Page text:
The need to make CAD and RMS software affordable, especially for smaller and even mid-size law enforcement agencies is what prompted Crimestar to offer its wide-ranging solution without the need for customization.

According to Alec Gagne, president of Crimestar, it becomes very difficult to achieve an economy of scale when selling software to law enforcement because different states have different reporting requirements. “This is what has helped drive the prices up,” Gagne said, even though some police departments insist upon extensive customization and are willing to pay hefty prices for it.

“We decided we could offer an RMS and CAD software product that does everything more expensive and elaborate software will do, at a price threshold that even the smallest customers can afford,” Gagne said.

For departments like Amory, Miss., P.D., this was an ideal solution for its records management needs.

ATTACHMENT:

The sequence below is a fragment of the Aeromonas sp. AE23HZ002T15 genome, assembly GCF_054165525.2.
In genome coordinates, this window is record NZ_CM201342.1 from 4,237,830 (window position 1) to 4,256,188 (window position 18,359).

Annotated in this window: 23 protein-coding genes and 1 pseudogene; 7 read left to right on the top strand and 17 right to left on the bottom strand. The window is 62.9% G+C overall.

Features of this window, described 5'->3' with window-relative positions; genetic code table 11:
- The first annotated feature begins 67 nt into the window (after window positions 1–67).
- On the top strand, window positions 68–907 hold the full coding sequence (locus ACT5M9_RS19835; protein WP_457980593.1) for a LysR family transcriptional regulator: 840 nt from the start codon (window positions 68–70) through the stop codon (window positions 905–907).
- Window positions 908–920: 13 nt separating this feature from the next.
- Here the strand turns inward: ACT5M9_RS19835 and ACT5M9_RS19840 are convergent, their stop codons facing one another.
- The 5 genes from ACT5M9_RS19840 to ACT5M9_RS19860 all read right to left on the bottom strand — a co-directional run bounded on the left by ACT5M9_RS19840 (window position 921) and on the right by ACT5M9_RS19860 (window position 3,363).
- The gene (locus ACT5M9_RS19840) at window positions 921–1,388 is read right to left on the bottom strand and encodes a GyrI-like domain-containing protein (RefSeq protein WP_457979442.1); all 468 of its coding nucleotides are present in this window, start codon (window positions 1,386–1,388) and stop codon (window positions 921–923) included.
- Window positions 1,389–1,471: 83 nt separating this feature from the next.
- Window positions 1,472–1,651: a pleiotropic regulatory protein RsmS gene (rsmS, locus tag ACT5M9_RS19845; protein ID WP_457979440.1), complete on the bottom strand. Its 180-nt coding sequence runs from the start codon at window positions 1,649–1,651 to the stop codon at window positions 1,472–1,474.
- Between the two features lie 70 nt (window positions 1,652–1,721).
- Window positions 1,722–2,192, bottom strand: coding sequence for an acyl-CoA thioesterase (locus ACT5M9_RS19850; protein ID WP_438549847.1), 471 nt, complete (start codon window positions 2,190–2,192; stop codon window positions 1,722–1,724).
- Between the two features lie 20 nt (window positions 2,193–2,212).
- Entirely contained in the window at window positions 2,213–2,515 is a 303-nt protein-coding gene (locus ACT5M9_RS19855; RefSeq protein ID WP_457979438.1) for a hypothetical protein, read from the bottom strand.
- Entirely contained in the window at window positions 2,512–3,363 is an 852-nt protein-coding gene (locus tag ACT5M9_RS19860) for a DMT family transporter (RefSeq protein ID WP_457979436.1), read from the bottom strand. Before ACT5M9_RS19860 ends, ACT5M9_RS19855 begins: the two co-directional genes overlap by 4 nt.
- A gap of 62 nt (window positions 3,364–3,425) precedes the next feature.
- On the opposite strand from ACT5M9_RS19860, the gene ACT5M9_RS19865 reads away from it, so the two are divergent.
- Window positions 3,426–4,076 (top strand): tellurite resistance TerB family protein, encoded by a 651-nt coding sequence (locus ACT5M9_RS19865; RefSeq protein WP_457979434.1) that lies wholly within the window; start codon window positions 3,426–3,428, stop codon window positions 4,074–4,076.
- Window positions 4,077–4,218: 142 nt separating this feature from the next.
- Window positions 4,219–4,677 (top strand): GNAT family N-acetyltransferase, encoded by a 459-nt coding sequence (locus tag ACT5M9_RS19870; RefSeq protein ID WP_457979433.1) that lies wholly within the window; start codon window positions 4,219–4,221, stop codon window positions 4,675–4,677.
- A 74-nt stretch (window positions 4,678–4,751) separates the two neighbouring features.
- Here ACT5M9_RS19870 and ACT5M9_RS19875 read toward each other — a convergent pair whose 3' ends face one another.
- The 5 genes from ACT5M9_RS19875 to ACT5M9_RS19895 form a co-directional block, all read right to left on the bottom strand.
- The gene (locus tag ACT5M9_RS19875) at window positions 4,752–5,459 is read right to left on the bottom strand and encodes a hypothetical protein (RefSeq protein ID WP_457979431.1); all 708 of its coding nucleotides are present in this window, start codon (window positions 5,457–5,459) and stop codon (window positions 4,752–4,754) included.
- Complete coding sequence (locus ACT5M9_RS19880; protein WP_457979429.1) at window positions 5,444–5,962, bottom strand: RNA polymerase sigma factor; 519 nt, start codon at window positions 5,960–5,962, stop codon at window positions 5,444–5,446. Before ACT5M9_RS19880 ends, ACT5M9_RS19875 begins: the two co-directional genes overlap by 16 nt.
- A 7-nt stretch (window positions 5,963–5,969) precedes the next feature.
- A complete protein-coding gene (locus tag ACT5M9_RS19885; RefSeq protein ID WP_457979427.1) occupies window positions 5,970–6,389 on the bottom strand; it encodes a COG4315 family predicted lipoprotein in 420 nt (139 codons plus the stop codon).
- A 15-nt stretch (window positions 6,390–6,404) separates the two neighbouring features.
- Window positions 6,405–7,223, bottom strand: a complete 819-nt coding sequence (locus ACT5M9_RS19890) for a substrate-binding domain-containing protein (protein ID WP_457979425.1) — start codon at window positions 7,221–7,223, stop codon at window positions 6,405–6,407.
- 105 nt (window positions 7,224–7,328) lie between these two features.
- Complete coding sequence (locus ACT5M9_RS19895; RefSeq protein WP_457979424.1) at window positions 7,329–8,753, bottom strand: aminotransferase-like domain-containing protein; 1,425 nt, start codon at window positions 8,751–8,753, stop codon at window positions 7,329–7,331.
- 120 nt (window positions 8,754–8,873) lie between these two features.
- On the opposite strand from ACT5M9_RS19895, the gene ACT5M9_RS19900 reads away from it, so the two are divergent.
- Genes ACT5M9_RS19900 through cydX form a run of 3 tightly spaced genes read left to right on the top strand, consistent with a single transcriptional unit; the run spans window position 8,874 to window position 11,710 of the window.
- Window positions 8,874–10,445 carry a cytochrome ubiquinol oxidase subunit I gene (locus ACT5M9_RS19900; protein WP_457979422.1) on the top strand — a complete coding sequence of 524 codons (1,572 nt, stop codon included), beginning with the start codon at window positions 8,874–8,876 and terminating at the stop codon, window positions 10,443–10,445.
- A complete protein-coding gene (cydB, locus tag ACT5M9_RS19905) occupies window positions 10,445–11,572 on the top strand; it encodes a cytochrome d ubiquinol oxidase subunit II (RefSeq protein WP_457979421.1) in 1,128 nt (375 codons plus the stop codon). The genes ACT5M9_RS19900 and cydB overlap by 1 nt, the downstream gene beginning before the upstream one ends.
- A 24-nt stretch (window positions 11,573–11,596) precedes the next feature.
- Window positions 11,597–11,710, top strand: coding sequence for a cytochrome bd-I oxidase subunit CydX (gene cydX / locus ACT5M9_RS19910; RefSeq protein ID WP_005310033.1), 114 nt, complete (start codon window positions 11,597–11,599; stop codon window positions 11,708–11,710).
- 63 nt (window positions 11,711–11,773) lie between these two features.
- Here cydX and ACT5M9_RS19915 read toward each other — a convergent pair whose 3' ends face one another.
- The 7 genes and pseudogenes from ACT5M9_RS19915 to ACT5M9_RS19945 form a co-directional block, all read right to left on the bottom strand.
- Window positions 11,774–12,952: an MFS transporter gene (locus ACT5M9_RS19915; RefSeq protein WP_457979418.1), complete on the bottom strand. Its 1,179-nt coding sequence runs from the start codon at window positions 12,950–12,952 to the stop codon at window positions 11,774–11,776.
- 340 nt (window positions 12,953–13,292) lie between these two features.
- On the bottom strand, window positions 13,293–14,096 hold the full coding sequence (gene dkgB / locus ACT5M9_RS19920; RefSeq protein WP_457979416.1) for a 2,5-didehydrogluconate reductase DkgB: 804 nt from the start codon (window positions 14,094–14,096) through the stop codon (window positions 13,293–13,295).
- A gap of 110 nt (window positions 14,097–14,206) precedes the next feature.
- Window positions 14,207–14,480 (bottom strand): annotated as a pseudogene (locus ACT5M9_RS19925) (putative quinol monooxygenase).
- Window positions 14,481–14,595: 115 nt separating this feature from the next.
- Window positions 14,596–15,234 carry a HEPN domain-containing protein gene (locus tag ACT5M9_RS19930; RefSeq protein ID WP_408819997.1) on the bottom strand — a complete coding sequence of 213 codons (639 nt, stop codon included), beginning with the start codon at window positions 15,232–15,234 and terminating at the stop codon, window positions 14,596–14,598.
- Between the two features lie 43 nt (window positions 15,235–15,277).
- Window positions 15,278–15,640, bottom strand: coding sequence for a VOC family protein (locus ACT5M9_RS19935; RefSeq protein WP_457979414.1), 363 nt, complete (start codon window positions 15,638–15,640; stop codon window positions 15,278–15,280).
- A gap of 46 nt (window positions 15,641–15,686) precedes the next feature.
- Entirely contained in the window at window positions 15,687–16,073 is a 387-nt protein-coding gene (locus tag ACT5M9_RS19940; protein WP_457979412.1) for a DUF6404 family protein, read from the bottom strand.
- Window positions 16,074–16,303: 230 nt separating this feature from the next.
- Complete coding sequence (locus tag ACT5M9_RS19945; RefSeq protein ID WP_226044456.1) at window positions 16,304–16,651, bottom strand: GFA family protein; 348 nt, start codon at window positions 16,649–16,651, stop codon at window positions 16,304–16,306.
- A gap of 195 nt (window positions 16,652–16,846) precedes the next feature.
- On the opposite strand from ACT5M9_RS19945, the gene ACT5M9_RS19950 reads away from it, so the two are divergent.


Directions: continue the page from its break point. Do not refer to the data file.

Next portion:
In the case of the Douglas County, Colorado Sheriff’s Department, New World Systems’ software offering rang up at $1.7 million. This price fetched a software program comprising CAD and RMS.

Captain Heyden explains that the New World Systems software meets his sheriff’s department’s records management needs superbly for the price of the integrated RMS and CAD systems installed. He considers the software well worth the cost since there now is none of the redundant data entry that plagued his department when it used another vendor’s solution.

Says Captain Heyden: “The real benefit of the integrated (CAD and RMS) system goes mostly to the officer on the street because he doesn’t have to retype information already entered in the CAD call. The information is automatically entered in the records system. The officer starts initiating the report in the field.”

In this way, all other departments---dispatch, records, jail, civil, and warrants (which all tap into the New World Systems software)—can have this information once the record is started by an officer,” Deputy Heyden added.

Above: A major benefit of integrated CAD/RMS software is that an officer can
retrieve enough information to decide whether or not to make an arrest
right at the scene with the subject.



Bob Galvin is a Portland (OR) freelance writer who writes about the technology and software designed for 9-1-1 emergency communications, public safety, and law enforcement professionals.